This birding drive take us into the Little Karoo, an arid landscape, with birds that are well adapted to cope with the warm, dry summer days and the chilly winter mornings. For most of the year this landscape is brown and dry in comparison to the wet, lush landscapes that lie south of the Outeniqua mountains. However, for a short time in early spring, it can be full of bright colours as all the succulent vygies come into bloom after good winter rains. The general vegetation does not grow very tall, and in some places the succulent scrubland is less than a metre tall. Here many of the birds have adapted to have excellent camouflage and blend into this environment, making their identification a fun challenge at the best of times. The Karoo is best explored first thing in the morning or late in the afternoon, but mornings are best!

The Heimersrivier birding drive

Take the N9/N12 from George over the Outeniqua Pass and continue to the split where the N12 veers off to the left (towards Oudtshoorn) and the N9 continues straight towards Uniondale. Follow the N9 into the Langkloof. Reset your odometer to zero here and drive along the N9 for 28,6 km until you arrive at a turnoff with the signpost Daskop. Take this turnoff (to the left) onto a gravel road, and drive north, following the Matjiesrivier. In this Fynbos habitat you should be on the lookout for birds such as the sought after Protea Canary and the Malachite Sunbird. Soon you will arrive at the next junction, where the Heimersrivier Road actually starts. This is about 2,2 km from the turnoff on the N9 – reset your odometer to zero again.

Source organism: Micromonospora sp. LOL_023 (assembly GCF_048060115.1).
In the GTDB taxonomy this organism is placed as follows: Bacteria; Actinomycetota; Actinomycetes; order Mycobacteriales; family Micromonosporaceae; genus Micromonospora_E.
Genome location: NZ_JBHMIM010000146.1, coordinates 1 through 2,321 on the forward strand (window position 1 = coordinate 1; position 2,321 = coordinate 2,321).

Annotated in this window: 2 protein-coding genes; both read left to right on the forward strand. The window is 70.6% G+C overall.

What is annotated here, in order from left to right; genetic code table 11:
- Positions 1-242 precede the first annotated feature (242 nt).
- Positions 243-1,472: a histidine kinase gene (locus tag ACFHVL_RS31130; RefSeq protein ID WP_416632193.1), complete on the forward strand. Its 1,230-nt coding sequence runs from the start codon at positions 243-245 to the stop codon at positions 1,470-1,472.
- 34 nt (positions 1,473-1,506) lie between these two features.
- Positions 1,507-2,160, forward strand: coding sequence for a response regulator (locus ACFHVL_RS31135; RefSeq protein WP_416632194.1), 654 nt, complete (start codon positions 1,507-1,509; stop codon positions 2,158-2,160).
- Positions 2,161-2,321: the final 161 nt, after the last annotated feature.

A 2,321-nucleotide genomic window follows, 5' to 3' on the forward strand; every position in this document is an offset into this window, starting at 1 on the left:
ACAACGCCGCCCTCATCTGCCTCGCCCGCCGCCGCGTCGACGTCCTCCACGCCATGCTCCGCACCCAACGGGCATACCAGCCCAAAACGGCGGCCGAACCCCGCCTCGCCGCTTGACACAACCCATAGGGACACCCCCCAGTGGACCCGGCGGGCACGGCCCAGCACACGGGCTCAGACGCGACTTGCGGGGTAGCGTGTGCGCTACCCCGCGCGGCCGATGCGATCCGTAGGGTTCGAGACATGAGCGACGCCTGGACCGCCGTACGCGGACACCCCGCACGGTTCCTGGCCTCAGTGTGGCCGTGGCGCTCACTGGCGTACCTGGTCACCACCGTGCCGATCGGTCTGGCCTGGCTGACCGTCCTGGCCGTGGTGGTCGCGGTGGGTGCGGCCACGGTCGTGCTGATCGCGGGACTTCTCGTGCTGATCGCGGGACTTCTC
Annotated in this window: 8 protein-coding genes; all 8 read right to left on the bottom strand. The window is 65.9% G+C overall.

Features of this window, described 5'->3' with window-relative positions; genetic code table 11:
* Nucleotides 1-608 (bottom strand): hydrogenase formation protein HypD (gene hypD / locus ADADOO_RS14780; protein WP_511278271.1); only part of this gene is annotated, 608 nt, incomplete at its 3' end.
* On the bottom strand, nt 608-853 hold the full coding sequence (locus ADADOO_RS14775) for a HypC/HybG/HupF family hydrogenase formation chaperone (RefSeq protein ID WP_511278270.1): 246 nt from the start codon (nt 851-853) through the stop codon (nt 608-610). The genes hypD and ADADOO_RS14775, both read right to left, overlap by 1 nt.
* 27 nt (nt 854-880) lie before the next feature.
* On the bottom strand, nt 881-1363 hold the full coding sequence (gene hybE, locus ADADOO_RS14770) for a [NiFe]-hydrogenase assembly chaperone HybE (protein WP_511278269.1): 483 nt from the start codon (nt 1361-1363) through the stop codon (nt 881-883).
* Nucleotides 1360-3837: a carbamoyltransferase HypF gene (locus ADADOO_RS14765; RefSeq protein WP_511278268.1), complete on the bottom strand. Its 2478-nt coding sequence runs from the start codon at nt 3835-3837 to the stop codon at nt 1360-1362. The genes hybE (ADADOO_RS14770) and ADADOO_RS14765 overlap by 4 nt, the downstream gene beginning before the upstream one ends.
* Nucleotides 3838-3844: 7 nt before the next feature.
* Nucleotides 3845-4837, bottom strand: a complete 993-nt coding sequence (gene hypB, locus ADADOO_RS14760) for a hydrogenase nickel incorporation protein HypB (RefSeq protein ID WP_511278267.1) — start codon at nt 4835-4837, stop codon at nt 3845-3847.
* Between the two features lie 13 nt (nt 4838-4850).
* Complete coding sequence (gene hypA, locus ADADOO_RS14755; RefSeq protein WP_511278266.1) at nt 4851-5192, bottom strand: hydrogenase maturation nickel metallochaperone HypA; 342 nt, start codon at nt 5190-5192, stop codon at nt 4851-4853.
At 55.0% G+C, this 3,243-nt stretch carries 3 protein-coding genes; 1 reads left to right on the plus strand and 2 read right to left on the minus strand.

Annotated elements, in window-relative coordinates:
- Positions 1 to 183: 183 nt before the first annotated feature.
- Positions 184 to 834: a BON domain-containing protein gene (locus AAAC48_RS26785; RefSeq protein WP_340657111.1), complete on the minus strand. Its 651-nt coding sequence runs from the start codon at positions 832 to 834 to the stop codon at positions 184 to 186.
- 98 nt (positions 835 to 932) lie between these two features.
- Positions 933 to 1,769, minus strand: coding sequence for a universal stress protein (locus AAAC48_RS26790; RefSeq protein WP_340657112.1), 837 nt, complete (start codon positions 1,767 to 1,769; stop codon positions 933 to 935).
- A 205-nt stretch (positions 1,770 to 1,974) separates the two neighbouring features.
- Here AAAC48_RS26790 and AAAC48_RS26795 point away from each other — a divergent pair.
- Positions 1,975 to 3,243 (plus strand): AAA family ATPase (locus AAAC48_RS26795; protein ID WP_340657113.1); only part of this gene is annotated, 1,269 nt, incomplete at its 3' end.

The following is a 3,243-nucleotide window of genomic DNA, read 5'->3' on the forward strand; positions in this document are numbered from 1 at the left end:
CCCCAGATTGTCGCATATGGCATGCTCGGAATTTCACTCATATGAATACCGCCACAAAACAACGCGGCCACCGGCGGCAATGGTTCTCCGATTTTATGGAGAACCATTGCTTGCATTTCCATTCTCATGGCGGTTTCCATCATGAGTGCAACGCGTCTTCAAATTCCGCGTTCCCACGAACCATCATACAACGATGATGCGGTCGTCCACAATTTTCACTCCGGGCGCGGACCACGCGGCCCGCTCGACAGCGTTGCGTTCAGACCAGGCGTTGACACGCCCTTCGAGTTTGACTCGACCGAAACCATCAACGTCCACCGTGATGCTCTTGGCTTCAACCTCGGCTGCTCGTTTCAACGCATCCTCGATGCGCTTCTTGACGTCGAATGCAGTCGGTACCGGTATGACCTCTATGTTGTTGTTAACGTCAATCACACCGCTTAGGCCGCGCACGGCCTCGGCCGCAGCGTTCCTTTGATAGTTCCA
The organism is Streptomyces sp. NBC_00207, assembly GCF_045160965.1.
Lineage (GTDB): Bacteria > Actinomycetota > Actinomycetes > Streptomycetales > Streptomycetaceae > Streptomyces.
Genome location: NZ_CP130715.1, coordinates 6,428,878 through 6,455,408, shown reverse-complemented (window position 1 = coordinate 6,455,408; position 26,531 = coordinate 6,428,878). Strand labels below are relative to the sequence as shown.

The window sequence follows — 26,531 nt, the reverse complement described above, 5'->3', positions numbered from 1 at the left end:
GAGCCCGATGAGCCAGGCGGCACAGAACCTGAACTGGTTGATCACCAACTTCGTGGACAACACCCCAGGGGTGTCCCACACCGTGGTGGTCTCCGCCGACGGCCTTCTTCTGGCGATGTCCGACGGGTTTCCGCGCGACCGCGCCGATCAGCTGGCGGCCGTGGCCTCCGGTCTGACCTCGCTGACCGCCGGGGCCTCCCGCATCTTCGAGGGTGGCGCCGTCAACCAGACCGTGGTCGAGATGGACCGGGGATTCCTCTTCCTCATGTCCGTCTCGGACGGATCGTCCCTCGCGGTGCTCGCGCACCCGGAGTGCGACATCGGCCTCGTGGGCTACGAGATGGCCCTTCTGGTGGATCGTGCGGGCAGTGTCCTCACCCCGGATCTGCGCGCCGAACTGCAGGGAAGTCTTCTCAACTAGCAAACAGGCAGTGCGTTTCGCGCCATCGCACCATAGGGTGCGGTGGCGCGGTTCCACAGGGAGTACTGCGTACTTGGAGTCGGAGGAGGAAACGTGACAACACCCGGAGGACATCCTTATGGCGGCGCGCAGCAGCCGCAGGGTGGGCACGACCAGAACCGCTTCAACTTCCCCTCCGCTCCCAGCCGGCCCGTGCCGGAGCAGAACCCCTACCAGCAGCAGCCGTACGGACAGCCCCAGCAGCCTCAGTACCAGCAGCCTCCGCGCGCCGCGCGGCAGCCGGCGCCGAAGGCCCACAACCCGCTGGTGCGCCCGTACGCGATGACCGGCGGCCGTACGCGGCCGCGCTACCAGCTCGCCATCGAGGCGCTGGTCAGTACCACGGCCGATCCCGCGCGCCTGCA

Turning left onto the Heimersrivier Road, you will be heading west – this is where the Karoo birding drive really begins! Scan the arid plains for larger birds such as Secretarybird, Blue Crane, Ludwig’s Bustard and Southern Black Korhaan. Also look for the smaller LBJ’s such as Karoo Scrub-Robin, Large-billed Lark, Red-capped Lark, Karoo Chat, Familiar Chat and African Pipit. Pied Starlings and Cape Sparrows are common, but also watch out for the nomadic Grey-backed Sparrow-larks and the more colourful Capped Wheatear. Namaqua Doves often come to drink at water troughs, and farm dams can become a magnet for waterbirds such as South African Shelduck, Red-billed Teal, Spur-winged Goose, African Spoonbill, Pied Avocet, and masses of Southern Red Bishops and Southern Masked Weavers in the reedbeds fringing these dams. Close to some of these dams you might find one of my favourite birding habitats in the Karoo – drainage-line woodland.

Drainage-line woodland is a taller habitat, found along drainage lines where the dominant tree species is usually the Sweet Thorn, Vachellia karroo. These trees are full of insects, an important part of the diet of many insectivorous birds. My favourite stop is located at about 17,4 km from the start of the Heimersrivier Road. Be on the lookout for Chestnut-vented Warbler, Pririt Batis, Long-billed Crombec, Yellow-bellied Eremomela and the very special little Fairy Flycatcher. Another similar habitat (with the same community of birds) can be found at 24,3 km from the start of the Heimersrivier Road. Here you should also listen for Acacia Pied Barbet, Cardinal Woodpecker, Grey-backed Cisticola and families of tiny little Cape Penduline Tits.

Don’t forget to scan every electricity pylon for birds of prey – the Karoo is a haven for these birds. Anywhere along this road you may find Martial Eagle, Booted Eagle, Lanner Falcon, Rock Kestrel, Black Harrier and Pale Chanting Goshawk, to name a few.

This route is 30,7 km in total – the T-junction at the N12 signals the end of this drive. From here you can turn right and head back to George.